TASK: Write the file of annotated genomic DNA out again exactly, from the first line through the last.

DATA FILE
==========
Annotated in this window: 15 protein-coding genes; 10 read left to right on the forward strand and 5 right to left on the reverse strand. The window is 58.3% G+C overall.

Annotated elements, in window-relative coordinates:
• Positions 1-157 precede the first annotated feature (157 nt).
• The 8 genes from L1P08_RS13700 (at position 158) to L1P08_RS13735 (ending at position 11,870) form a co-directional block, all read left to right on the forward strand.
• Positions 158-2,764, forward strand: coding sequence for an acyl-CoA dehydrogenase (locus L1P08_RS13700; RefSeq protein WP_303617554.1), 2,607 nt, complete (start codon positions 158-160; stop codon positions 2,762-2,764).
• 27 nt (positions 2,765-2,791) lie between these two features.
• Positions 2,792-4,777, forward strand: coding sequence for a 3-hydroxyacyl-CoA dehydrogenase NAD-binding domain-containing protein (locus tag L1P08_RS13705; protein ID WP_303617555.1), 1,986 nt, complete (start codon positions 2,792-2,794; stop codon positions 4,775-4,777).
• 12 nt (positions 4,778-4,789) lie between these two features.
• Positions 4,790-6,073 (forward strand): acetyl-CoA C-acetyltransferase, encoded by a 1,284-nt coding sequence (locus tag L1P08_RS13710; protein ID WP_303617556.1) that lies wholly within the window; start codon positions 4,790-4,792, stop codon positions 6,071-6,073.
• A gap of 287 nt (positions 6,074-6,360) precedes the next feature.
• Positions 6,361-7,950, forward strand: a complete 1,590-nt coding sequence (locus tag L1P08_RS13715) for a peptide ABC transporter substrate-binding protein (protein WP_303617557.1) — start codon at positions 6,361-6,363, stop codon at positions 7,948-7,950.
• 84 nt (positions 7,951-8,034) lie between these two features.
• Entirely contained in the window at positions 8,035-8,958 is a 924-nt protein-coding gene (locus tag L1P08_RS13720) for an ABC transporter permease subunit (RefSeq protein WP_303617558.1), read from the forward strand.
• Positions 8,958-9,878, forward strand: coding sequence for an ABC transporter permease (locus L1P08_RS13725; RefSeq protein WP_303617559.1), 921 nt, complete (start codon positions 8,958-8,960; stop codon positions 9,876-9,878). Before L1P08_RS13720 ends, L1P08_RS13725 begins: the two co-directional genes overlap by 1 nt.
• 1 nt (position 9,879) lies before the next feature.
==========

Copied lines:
Annotated in this window: 15 protein-coding genes; 10 read left to right on the forward strand and 5 right to left on the reverse strand. The window is 58.3% G+C overall.

Annotated elements, in window-relative coordinates:
• Positions 1-157 precede the first annotated feature (157 nt).
• The 8 genes from L1P08_RS13700 (at position 158) to L1P08_RS13735 (ending at position 11,870) form a co-directional block, all read left to right on the forward strand.
• Positions 158-2,764, forward strand: coding sequence for an acyl-CoA dehydrogenase (locus L1P08_RS13700; RefSeq protein WP_303617554.1), 2,607 nt, complete (start codon positions 158-160; stop codon positions 2,762-2,764).
• 27 nt (positions 2,765-2,791) lie between these two features.
• Positions 2,792-4,777, forward strand: coding sequence for a 3-hydroxyacyl-CoA dehydrogenase NAD-binding domain-containing protein (locus tag L1P08_RS13705; protein ID WP_303617555.1), 1,986 nt, complete (start codon positions 2,792-2,794; stop codon positions 4,775-4,777).
• 12 nt (positions 4,778-4,789) lie between these two features.
• Positions 4,790-6,073 (forward strand): acetyl-CoA C-acetyltransferase, encoded by a 1,284-nt coding sequence (locus tag L1P08_RS13710; protein ID WP_303617556.1) that lies wholly within the window; start codon positions 4,790-4,792, stop codon positions 6,071-6,073.
• A gap of 287 nt (positions 6,074-6,360) precedes the next feature.
• Positions 6,361-7,950, forward strand: a complete 1,590-nt coding sequence (locus tag L1P08_RS13715) for a peptide ABC transporter substrate-binding protein (protein WP_303617557.1) — start codon at positions 6,361-6,363, stop codon at positions 7,948-7,950.
• 84 nt (positions 7,951-8,034) lie between these two features.
• Entirely contained in the window at positions 8,035-8,958 is a 924-nt protein-coding gene (locus tag L1P08_RS13720) for an ABC transporter permease subunit (RefSeq protein WP_303617558.1), read from the forward strand.
• Positions 8,958-9,878, forward strand: coding sequence for an ABC transporter permease (locus L1P08_RS13725; RefSeq protein WP_303617559.1), 921 nt, complete (start codon positions 8,958-8,960; stop codon positions 9,876-9,878). Before L1P08_RS13720 ends, L1P08_RS13725 begins: the two co-directional genes overlap by 1 nt.
• 1 nt (position 9,879) lies before the next feature.